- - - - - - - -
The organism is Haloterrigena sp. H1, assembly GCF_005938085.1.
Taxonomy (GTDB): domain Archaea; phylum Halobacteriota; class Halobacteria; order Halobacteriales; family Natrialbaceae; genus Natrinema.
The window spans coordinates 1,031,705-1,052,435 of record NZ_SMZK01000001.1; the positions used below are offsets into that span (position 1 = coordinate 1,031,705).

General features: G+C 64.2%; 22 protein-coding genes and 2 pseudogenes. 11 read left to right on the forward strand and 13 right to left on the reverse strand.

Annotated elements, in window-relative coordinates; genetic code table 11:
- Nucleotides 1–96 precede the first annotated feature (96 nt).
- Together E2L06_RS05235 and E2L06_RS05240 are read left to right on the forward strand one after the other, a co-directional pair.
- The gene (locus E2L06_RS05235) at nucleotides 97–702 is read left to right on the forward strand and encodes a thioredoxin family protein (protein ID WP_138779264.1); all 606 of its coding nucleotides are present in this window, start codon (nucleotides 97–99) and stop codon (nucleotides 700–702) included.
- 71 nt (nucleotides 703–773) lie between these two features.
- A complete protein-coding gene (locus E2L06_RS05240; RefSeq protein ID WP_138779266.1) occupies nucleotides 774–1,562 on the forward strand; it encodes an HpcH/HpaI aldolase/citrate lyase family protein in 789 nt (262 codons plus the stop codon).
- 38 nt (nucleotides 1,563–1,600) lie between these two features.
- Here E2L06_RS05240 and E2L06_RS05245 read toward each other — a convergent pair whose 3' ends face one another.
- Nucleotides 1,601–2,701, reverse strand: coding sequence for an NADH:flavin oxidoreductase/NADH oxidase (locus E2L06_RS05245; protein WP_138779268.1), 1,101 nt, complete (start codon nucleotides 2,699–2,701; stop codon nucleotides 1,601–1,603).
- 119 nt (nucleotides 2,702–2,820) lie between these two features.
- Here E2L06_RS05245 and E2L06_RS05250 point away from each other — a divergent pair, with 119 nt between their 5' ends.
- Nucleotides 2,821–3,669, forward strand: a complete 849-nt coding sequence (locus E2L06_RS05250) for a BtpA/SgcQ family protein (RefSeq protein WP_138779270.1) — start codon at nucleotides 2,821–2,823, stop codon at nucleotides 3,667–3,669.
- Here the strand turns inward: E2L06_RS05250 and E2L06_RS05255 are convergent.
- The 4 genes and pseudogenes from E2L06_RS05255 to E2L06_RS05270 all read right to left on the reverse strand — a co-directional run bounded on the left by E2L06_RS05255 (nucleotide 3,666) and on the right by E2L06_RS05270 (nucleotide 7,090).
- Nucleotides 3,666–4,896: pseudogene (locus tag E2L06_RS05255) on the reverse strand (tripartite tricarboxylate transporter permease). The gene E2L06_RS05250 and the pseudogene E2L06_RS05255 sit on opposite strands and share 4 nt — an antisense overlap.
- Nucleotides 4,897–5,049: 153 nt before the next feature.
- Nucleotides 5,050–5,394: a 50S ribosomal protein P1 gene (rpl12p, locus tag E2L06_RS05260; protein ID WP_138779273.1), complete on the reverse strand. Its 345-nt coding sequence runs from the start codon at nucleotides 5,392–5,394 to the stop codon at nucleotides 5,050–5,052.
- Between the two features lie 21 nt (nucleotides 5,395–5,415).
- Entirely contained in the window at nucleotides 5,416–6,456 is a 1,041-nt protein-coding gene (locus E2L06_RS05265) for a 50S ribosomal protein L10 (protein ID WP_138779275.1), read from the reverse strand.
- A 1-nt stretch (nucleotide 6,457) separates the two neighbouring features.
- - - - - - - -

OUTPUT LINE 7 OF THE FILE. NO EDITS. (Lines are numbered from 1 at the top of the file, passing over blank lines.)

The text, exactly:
- Together E2L06_RS05235 and E2L06_RS05240 are read left to right on the forward strand one after the other, a co-directional pair.